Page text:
Isaiah 46-48: The God Who Is and There Is No Other
September 18, 2020
TODAY'S BIBLE READING:
Throughout these chapters, the fortunes of those who trust in idols are compared with the blessing of those who trust in God. The idols of Bel and Nebo are carried on beasts of burden—and even the beast cannot reliably carry them (46:1-2). In contrast, God’s people, the remnant of the house of Israel, have been borne by God himself (46:3-4). While idols are a burden that no man or beast can bear, God carries us, cares for us, and saves us. What a difference between the two! One is a burden and a failure. The other is a support and is salvation!
Let us ask ourselves: is our idea of “religion” one of a burden, an impossible load that no one can carry (like the Pharisees approach to “religion”)? Or is our idea of God more like the real God of the Bible who himself carries us and saves us? The difference between the two approaches is everything!
The idols are just gold and silver, but God is incomparably great. “For I am God, and there is no other; I am God, and there is none like me” (46:9). This is not a matter of mere religious morality. This is a matter of the real person of God himself. He speaks and it happens: “I have spoken, and I will bring it to pass; I have purposed, and I will do it” (46:11).
Babylon, on the other hand, trusts in idols, and its own wisdom, knowledge, enchantments and sorceries will “sit on the ground without a throne” (47:1). They will be diminished and shamed: “Your nakedness shall be uncovered” (47:3). They said “no one sees me” (47:10), but of course God does, as he sees and knows all. They said they themselves were God: “I am, and there is no one besides me” (47:10). Yet behind all idolatry is the worship of the self; the attraction of idols is that they express our own selves writ large on the sky, and when we worship them, we worship the great me, that is our own selfish desires to be like God. All this will come to naught.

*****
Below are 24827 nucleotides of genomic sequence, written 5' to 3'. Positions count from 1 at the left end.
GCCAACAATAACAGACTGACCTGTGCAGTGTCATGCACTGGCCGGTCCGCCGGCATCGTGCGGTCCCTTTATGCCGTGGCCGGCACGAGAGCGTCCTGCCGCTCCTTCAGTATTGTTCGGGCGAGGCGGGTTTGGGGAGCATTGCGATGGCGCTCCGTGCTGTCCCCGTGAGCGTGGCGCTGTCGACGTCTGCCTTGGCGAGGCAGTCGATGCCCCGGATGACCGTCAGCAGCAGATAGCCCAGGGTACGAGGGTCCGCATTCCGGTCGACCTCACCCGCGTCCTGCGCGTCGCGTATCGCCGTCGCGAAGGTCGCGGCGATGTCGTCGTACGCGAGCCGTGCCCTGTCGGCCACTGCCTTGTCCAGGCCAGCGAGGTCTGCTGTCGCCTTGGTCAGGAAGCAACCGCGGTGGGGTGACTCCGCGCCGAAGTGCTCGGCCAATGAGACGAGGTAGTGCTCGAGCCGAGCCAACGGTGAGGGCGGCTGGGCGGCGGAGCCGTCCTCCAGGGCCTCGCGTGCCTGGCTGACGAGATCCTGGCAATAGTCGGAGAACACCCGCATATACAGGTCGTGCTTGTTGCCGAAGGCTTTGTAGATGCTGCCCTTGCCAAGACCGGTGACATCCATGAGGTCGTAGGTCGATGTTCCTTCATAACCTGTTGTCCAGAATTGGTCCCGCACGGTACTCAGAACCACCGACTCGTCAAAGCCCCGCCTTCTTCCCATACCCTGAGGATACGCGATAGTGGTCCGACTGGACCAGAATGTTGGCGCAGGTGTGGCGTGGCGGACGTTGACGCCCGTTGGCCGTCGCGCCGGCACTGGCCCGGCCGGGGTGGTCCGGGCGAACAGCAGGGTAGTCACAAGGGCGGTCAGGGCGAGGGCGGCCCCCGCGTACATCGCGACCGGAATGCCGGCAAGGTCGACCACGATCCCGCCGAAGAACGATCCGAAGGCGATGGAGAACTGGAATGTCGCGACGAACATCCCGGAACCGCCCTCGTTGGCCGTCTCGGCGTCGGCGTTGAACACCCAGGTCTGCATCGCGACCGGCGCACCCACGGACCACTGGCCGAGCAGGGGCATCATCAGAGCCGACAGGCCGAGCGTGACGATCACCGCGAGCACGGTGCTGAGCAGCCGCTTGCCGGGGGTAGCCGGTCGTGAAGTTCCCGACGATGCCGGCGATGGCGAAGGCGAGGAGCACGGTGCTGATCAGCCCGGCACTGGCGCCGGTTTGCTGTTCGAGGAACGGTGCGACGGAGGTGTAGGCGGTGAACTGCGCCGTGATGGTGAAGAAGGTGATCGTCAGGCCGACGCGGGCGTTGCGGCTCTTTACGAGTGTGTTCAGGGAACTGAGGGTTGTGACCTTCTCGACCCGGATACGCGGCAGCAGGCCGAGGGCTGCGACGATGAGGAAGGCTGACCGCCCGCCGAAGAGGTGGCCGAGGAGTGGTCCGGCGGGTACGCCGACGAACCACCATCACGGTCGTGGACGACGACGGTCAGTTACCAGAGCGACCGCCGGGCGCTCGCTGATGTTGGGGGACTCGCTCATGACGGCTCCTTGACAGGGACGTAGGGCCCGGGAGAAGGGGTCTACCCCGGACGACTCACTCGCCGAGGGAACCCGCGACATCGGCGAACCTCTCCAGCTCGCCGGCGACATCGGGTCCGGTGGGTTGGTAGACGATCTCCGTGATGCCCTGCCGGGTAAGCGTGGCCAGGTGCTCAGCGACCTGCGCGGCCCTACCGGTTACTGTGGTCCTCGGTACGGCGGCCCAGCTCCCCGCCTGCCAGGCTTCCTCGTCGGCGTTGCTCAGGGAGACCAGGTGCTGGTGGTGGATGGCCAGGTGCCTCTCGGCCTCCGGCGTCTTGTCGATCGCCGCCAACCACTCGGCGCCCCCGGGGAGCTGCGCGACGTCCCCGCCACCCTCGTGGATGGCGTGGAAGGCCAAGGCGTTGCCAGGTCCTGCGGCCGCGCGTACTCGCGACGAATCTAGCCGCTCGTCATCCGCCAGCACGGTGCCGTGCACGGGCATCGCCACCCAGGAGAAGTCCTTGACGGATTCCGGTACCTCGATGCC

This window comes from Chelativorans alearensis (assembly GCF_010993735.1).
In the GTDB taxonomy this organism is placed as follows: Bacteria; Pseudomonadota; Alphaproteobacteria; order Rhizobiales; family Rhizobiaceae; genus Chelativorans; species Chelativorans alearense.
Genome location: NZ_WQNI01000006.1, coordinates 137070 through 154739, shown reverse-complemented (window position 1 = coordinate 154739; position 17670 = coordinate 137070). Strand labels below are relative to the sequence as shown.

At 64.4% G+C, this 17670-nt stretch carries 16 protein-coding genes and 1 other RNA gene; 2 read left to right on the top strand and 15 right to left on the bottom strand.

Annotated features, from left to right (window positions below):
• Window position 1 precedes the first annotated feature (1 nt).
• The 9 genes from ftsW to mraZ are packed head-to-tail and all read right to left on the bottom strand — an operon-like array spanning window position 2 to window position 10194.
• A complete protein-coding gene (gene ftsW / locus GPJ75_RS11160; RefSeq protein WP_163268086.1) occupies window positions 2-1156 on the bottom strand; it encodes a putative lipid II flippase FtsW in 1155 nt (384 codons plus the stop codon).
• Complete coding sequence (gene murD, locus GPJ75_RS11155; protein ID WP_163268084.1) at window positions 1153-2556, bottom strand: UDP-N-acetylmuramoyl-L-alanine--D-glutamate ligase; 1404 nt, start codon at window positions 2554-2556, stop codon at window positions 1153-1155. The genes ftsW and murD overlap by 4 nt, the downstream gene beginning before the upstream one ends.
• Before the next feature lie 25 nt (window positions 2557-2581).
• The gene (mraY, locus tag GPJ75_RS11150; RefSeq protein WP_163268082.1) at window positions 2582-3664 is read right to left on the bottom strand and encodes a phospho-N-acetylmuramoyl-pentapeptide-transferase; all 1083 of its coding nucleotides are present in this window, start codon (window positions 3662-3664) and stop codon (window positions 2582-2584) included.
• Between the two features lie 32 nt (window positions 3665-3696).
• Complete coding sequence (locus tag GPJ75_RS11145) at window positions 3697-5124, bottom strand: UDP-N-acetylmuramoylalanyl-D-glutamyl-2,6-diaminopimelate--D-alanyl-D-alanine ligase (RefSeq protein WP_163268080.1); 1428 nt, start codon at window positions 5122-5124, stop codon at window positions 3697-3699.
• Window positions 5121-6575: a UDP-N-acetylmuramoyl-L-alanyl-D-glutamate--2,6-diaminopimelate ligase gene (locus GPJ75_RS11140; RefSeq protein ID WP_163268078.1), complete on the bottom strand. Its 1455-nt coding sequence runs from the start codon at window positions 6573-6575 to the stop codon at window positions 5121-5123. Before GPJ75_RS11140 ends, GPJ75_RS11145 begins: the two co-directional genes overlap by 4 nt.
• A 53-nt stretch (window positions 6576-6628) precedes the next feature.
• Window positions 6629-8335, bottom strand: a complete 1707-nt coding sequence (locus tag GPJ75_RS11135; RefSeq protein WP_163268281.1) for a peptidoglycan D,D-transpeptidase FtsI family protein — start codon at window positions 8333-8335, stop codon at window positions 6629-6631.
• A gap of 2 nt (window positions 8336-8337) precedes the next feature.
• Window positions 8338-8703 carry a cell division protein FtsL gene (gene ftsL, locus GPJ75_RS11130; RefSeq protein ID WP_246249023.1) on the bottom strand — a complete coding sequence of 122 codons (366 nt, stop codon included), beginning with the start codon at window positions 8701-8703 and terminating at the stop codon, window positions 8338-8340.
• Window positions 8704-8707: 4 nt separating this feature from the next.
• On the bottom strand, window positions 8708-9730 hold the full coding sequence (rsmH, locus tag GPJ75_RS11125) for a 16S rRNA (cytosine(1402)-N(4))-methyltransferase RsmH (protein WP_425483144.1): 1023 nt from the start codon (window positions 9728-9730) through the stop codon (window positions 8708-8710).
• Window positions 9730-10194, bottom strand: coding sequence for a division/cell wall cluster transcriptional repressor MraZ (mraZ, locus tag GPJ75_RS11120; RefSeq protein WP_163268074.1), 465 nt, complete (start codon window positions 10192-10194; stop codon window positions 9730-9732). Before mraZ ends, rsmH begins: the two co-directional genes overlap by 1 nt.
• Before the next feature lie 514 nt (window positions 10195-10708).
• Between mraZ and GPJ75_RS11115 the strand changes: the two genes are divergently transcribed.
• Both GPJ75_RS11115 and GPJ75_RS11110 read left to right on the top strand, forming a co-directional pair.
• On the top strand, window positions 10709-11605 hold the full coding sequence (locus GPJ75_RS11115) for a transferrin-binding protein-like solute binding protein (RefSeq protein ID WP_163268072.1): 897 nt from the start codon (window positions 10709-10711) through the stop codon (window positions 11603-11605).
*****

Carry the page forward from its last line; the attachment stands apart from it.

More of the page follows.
By contrast, for God’s people there is hope and blessing. This is not, let it be well-noted, because they are themselves morally perfect and preferable. They confess the name of God “but not in truth or right” (48:1). They are “obstinate” (48:4). And so God has arranged things; he is going to do something so spectacular that there is no way they can say “my idol did it” (48:5).
It all comes down to realizing who God is. “I am he; I am the first, and I am the last” (48:12). The difficulties that Israel got themselves into were because they did not pay attention to God’s commandments, and therefore did not experience the promised peace and righteousness (48:18). But still, “The LORD has redeemed his servant Jacob!” (48:20). A new redemption is coming, a new Exodus, when God will lead his people and rescue them again. Those who reject this way will not find peace, just as those who rejected God’s commandments did not find peace: “There is no peace for the wicked” (48:22).
The great secret of life is to find ourselves happy in God. To realize that God is and there is no other, and that in him are all the secrets of infinite happiness and satisfaction imaginable. With that realization securely in place, but necessarily renewed daily, we can find strength to wait for salvation—in this case for the coming of the Christ. We can find strength to trust that God will redeem his people again. And we can look at the idols around us—the perfect house, the perfect family, the perfect job, the dream career—and realize that as much blessing as can come from such things, in the end it is all about God, the God who is and there is no other.
ABOUT THE AUTHOR
Josh Moody (Ph.D., University of Cambridge) is the senior pastor of College Church in Wheaton, IL., president and founder of God Centered Life Ministries, and author of several books including How the Bible Can Change Your Life and John 1-12 For You.
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